Does Gmail Have A Basic Security Design Flaw?

"Sinocism is the Presidential Daily Brief for China hands"- Evan Osnos, New Yorker Correspondent and National Book Award Winner

I am a heavy Gmail user who lives in China. So far my Gmail account has not hacked (or at least as far I can tell). Living in China and having read about the various intrusions into Gmail, I know to regularly check my account access and forwarding settings to ensure no unwanted changes have been made. As Google states in its official post about the recent attacks:

Through the strength of our cloud-based security and abuse detection systems*, we recently uncovered a campaign to collect user passwords, likely through phishing. This campaign, which appears to originate from Jinan, China, affected what seem to be the personal Gmail accounts of hundreds of users including, among others, senior U.S. government officials, Chinese political activists, officials in several Asian countries (predominantly South Korea), military personnel and journalists.

The goal of this effort seems to have been to monitor the contents of these users’ emails, with the perpetrators apparently using stolen passwords to change peoples’ forwarding and delegation settings. (Gmail enables you to forward your emails automatically, as well as grant others access to your account.)

These latest attacks highlight a basic flaw in the design of these Gmail features. Yes, two factor authentication makes it much harder for a bad actor to steal your password and access your account. But as How a Malicious Adobe Flash File Caused the China Gmail Hack [VIDEO] apparently shows, hackers can exploit security holes in other programs to make changes in your Gmail account access and forwarding settings even if they do not have your Gmail password.

Google and Gmail users should assume that hackers will always try to crack Gmail, and that some will be successful.

Google must alter the processes for changing account access and forwarding settings. If I want to grant access to another account or allow forwarding, Google should force a double confirmation, either through sending an email to your secondary email account or requiring two factor authentication (or some variant of it) before those changes to your settings take affect. Google should also send your account (and your secondary account if you have one) a message informing you when changes to either of these two settings have been made. That message should stay at the top of your inbox and not be deletable for some period of time, to ensure that you, and not just a bad guy with access to your inbox, sees it. If you didn’t make those changes then you will learn quickly that there is a bad guy in your mailbox.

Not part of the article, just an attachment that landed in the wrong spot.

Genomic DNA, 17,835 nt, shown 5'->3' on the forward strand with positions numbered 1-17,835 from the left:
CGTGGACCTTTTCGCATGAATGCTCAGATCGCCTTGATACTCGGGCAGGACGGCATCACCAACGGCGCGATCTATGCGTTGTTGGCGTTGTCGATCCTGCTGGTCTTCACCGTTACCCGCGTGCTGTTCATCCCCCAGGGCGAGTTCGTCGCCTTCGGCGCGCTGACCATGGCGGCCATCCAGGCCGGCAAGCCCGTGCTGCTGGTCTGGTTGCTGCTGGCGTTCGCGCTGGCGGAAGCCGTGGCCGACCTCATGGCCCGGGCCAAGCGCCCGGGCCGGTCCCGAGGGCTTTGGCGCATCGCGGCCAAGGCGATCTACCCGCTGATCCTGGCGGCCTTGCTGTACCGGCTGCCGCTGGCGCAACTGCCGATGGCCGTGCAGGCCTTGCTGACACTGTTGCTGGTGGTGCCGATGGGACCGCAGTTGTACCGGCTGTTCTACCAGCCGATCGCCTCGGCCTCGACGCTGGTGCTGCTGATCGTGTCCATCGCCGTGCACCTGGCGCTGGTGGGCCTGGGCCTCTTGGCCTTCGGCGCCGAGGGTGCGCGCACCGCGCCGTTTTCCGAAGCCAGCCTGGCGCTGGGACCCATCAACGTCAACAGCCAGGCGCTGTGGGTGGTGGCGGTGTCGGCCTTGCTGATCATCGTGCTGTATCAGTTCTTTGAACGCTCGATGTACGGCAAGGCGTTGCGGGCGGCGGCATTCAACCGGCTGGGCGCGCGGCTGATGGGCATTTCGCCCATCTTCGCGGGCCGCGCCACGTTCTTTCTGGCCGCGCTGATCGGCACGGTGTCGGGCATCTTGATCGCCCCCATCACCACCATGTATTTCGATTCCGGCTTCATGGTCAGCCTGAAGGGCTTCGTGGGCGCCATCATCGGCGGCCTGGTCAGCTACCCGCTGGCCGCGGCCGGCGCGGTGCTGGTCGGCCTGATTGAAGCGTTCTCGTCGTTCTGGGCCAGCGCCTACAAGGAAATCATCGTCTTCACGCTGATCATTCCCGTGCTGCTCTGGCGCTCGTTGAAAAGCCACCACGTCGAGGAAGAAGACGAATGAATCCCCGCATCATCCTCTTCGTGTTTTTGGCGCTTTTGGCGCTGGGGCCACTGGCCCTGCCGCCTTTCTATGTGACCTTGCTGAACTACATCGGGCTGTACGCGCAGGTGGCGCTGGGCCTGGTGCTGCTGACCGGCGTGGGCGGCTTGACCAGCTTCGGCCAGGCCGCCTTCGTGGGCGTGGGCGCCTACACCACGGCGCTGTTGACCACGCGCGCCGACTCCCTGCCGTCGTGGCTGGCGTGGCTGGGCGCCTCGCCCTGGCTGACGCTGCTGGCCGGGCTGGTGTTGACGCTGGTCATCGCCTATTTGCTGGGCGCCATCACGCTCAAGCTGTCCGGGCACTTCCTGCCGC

No email system can ever be secure, and Gmail is probably the most secure one out there. But it is still not secure enough.

One thought on “Does Gmail Have A Basic Security Design Flaw?

  1. My yahoo account was hacked by somebody in Macedonia and they sent virus-containing email to all my contacts.  Gmail has better security because they will freeze your account if they think someone is trying to break in.  Problem is that any complex software presents numerous possibilities for exploitation by bad guys – this is what happened to MSFT windows and now its happening to Google.  Not really their fault – the browser and its plugins like Adobe flash are the problem.  Need to revise the security model of the whole browser ecosystem – force the browser to only communicate with the web site shown in the address bar – but businesses dont want to do that because it will break so many web business models.

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